Trevor Lock's Community Circle

Comedy (absurdist)

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  • Accessibility:
    Wheelchair Accessible Toilets
    May not apply to all performances. You'll find more information about accessibile performances and how to book tickets in the accessibility tab below.
  • Babes in arms policy: Babies do not require a ticket
  • Policy applies to: Children under 2 years


A social experiment? A support group for people looking to find their own comedy? 12-step meeting? Literal mind-reading show? A once-in-a-lifetime opportunity? (Unless you go back the next day?) A prayer group? A waste of everyone's time and money? Those who wish to participate are free to do so, as are those who prefer to sit back, relax and watch the spectacle unfold. 'Blew me away. An absolute masterclass in comedy performance' (Scotsman). '100% gag-free. Clever without being a smartarse. About as much fun as you can have without taking your kit off' (Mirror).

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General venue access

  • Wheelchair Accessible Toilets
  • Accessible entry: Once in the Courtyard, enter through the double doors on ground level, Anatomy is on your right hand side.
  • Wheelchair access type: Level Access

  • Stairs: Information not supplied

Each venue can contain several space with different accessibly information. Visit the venue page for full venue accessibility info

How and when to make an access booking

Our access tickets service is available to anyone who:

  • Would like to book specific accessibility services, e.g. a hearing loop, audio description headsets, captioning units, seating in relation to the location of the BSL interpreter
  • Requires extra assistance when at a venue
  • Has specific seating requirements
  • Is a wheelchair user
  • Requires a complimentary personal assistant ticket to attend a performance

Sean Davis 61 days ago

Community Circle (Trevor Lock) (***)
The audience is arranged in a circle, and after an introduction to this play without content, Lock asks five people to volunteer to write their ongoing thoughts in journals he provides, and then proceeds to pick up the journals and read them out loud as the session continued. I generally feel that dramatic shows built around audience participation may be fun, but lack depth, and, despite Lock’s winning personality, this was no different. There were many laughs as one woman took on the role of media documenter a little too seriously, as she took photos of every little thing.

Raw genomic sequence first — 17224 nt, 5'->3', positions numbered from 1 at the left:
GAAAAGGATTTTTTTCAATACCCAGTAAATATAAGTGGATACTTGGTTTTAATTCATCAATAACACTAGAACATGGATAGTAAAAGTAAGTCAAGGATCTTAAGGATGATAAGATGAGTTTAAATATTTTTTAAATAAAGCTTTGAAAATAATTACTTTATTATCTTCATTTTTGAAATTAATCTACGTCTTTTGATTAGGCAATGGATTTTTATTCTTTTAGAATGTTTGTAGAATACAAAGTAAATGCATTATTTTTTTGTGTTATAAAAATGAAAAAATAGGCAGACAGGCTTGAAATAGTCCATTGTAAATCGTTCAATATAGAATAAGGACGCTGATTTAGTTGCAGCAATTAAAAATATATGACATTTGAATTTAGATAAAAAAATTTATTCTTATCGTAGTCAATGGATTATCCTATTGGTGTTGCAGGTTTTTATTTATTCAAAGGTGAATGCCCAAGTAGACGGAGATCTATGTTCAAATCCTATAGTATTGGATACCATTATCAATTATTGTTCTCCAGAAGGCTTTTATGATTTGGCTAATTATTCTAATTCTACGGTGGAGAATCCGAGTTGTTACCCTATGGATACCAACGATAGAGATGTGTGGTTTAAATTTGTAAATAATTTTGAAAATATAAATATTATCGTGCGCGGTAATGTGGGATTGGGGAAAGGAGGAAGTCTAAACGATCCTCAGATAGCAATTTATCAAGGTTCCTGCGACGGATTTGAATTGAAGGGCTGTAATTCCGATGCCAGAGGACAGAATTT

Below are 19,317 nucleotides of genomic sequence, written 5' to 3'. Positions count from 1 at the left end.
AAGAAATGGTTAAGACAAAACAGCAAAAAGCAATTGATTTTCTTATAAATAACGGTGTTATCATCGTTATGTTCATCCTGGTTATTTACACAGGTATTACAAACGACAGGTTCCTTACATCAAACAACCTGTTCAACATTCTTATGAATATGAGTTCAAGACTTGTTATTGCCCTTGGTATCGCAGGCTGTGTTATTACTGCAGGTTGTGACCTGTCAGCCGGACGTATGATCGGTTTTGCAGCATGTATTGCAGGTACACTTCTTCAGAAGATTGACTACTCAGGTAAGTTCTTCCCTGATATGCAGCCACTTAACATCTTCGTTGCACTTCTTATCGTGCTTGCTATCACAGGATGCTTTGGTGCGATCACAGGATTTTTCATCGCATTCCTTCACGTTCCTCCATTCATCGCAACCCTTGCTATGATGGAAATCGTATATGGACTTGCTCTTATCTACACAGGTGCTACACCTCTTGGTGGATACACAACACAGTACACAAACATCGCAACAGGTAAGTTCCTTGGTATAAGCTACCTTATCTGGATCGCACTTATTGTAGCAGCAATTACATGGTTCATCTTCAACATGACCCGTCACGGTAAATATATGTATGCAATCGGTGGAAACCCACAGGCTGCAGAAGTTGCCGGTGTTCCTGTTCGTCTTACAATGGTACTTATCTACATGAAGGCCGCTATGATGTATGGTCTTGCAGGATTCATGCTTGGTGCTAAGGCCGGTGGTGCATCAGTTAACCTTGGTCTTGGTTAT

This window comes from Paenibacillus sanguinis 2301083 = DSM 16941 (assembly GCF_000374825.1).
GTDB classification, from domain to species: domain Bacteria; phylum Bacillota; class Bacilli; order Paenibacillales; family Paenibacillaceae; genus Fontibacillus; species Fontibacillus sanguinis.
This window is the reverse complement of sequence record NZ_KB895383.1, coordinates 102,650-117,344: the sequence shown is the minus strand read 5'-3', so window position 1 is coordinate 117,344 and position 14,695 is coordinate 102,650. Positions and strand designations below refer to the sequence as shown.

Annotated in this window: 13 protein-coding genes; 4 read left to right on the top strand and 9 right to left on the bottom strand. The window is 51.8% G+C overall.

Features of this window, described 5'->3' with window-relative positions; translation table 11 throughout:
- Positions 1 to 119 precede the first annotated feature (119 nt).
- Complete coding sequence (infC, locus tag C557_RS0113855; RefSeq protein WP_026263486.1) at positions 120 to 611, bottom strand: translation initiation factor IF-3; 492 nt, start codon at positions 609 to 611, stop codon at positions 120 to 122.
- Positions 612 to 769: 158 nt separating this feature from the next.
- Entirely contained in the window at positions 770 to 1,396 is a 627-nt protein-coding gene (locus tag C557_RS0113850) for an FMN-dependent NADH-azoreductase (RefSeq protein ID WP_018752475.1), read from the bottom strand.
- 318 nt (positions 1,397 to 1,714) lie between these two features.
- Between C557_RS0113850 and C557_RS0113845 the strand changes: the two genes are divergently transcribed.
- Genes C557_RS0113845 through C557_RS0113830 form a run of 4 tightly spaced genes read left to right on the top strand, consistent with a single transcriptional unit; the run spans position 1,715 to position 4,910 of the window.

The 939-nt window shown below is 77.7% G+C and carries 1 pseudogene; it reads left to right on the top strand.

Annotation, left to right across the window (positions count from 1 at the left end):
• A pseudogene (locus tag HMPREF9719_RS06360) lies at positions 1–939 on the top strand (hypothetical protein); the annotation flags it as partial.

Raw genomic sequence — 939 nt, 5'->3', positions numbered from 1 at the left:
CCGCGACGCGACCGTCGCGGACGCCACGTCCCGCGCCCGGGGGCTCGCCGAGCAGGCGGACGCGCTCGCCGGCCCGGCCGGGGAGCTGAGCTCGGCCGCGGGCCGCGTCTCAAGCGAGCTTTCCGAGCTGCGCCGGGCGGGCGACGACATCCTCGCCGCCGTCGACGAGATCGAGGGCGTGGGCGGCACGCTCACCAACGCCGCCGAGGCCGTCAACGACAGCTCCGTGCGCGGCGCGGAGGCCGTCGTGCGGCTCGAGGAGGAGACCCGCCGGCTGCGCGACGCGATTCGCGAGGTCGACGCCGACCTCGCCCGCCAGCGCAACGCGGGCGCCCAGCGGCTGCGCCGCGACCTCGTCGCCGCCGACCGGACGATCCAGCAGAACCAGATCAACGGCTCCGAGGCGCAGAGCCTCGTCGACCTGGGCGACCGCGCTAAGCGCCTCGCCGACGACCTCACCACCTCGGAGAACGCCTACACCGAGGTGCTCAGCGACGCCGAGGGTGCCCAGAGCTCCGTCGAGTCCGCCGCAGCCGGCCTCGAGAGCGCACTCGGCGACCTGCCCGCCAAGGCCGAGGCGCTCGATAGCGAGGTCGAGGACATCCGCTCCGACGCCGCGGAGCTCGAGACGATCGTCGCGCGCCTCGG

This was the 77th most enjoyable of the 113 Fringe shows I have seen so far this year. You may see my other three-sentence reviews, in order from most enjoyable to worst, at my non-commercial website:

Carolyn W 62 days ago

Cannot agree with the previous review. This is a very funny show - refreshing approach, original and clever. Audience members have nothing to fear. We enjoyed it very much.

Derek Hogg 67 days ago

Summerhall isn’t known for comedy, so in this respect Trevor Lock’s show didn’t disappoint. However, Summerhall is known for powerful thought provoking innovative theatrical performance, of which this show was none. I did have high expectations, from the vague descriptors, ‘social experiment’, ‘absurdist’..... but what we actually got was a circuit warm up comedian, sitting in a room with 30 slightly bemused Summerhall theatre fans, and then asking for volunteers to write notes about what was happening in the room, and then reading verbatim the notes, whilst continually saying that the show hadn’t started but will start in a minute. I was hoping for some sort of Mogwai experience where after 55 minutes of noodling and meandering, you get 5 minutes of sheer ear splitting brilliance leaving your ears ringing for hours after. Er, we got none of that. We just got a not very funny warm up comedian, taking the piss out of various audience members contributions. There are plenty of similar themed shows, loose, no theme, no structure, on the Free Fringe, but done a lot better. This to me was a waste of an hour, and a waste of the money I paid for the ticket. I feel I was duped.

Kathleen Thomson 74 days ago

Go & see this show without any expectation. It was hilarious, just not long enough! I'm definitely going to go back!

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British Theatre Guide (4/5 stars) 54 days ago

When is a play not a play? How do you ever know when a show has actually started?Stripping back traditional theatrical signalling, Trevor Lock invites his audience to sit in a circle on plastic chairs in normal lighting. They are curious and maybe even nervous waiting for something to happen....

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FringeReview 55 days ago

We walk into the room and Lock is sitting, warm, relaxed and smiling, inviting us to sit wherever we like – in the circle joining him or in the stalls above. I choose the circle. Within seconds there are nervous giggles and awkward smiles as Lock starts but doesn’t start...

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The List (3/5 stars) 68 days ago

Trevor Lock forges connections with wit and acid humour...

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Participants - for further details on our audience and published review policies, including how to add or opt out of reviews, please click here.